5 Things Every BYOD Policy Needs

Bring Your Own Device (BYOD) policies are rapidly gaining traction in the modern workplace owing to the flexibility and convenience they provide to both employees and their employers.

However, just like any other major change in the workplace, BYOD comes with its fair share of challenges.

That’s why, rather than simply allowing your employees to use their own smartphones and other technology for work, you need a carefully thought-out BYOD policy that protects your corporate apps and, more importantly, your data while upholding the rights of your employees.

#1. Clear Explanation of Data Ownership

One of the biggest challenges facing BYOD is balancing data protection and employee privacy. Few people will be willing to enrol in your BYOD programme if they feel they’re going to lose control and ownership over their own devices. That’s precisely one of the main reasons why a fifth of BYOD policies are doomed to fail.

Naturally, employees expect a reasonable degree of privacy, as well as complete control over their own data. That’s why any BYOD policy should also include a formal documentation of data ownership that considers company-owned data of different categories, such as unrestricted, sensitive and mission-critical data.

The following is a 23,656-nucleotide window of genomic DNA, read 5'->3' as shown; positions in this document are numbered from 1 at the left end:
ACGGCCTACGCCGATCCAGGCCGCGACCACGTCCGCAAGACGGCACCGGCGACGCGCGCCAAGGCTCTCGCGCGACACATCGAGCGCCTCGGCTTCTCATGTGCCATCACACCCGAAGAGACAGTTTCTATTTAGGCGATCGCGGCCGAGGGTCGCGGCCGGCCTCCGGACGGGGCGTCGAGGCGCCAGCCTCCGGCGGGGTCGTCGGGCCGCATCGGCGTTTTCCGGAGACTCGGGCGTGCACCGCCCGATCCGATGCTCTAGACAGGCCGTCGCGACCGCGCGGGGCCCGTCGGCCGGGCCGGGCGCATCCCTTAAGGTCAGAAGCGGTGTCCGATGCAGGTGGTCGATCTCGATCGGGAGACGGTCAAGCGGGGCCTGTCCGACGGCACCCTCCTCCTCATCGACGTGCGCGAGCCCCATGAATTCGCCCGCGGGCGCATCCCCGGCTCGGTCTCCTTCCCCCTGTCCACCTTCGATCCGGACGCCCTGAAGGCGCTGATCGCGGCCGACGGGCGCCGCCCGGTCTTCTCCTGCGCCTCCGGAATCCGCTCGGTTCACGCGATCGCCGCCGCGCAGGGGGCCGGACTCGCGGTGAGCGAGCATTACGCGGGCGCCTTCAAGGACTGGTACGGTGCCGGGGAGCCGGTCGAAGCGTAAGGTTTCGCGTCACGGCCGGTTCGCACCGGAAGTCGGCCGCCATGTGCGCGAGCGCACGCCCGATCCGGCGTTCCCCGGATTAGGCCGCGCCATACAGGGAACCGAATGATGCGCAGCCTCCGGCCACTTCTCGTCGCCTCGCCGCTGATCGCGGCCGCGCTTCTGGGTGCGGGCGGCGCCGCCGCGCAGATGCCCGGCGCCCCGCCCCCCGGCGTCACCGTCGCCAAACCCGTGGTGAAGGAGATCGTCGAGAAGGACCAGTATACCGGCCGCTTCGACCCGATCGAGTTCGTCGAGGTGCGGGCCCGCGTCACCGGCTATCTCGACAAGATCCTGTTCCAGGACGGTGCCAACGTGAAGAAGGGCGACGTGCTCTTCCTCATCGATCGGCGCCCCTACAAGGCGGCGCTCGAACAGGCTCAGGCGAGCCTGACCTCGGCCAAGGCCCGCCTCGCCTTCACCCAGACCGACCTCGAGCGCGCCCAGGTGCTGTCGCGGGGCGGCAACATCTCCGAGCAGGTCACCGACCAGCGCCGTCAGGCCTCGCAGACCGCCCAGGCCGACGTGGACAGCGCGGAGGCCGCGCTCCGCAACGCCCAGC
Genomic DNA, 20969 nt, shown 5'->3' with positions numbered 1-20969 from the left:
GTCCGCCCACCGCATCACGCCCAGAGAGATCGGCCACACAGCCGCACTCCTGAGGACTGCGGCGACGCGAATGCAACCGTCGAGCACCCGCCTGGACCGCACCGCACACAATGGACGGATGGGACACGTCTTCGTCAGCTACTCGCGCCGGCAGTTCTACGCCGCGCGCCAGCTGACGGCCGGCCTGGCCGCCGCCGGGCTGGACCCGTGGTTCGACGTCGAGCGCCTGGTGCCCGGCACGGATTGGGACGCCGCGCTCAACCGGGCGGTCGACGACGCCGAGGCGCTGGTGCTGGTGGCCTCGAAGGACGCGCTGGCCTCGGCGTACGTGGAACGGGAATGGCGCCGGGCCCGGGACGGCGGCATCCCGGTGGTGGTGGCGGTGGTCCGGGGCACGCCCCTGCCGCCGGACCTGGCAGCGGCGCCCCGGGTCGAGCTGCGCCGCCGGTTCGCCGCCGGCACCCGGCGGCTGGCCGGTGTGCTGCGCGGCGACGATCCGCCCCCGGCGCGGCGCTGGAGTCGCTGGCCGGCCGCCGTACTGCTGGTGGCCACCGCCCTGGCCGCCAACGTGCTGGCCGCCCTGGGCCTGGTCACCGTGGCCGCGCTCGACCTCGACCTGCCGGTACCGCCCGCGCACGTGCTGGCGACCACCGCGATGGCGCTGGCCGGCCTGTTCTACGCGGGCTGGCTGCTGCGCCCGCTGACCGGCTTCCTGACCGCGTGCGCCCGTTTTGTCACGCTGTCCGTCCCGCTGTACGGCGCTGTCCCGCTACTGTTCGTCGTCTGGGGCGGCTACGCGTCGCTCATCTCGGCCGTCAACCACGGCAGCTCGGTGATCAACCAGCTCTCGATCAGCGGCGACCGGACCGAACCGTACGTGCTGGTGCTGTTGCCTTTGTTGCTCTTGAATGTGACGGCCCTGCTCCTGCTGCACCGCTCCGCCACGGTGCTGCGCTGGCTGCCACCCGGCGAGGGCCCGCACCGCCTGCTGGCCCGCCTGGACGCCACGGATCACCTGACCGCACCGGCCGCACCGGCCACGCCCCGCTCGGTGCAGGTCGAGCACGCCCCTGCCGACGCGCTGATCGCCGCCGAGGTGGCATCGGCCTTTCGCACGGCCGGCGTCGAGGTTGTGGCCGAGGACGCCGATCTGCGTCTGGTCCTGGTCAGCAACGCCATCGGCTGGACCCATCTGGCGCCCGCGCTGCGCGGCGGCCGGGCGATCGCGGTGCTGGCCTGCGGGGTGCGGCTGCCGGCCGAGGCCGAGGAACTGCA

Once you’ve defined who owns which data, you’ll then need a way to enforce the policy that doesn’t encroach on the rights of your employees. One way to do this is to use mobile device management (MDM) software to partition the device. This way, you should be able to keep work-related apps and data completely separate from employee-owned content.

#2. Criteria for Allowed Apps and Devices

Bring your own device doesn’t mean bring anything into the workplace.

In fact, one of the most important elements of any BYOD policy is a detailed list of allowed apps and devices as well as the rules of acceptable use. One of the first and most basic goals of your BYOD policy is to set some standards, and that starts with a whitelist of manufacturers, model numbers and operating systems that are eligible to enrol.

Deciding which apps and devices to allow can be a laborious task, since there is so much variety. However, you shouldn’t base your policy on a single manufacturer or mobile operating system. After all, change is constant in the world of smartphones and tablets and, while you’ll still need to update your BYOD policy on occasion, it’s always better to keep it as flexible as possible.

When it comes to blacklisting apps, it’s important to take a refined approach and avoid the temptation to ban anything that might get in the way of employee productivity.

If you do, there’s a good chance that employees will attempt to circumvent the ban by rooting or jailbreaking their devices, and that can put your corporate data at serious risk.

#3. Remote Wiping Clause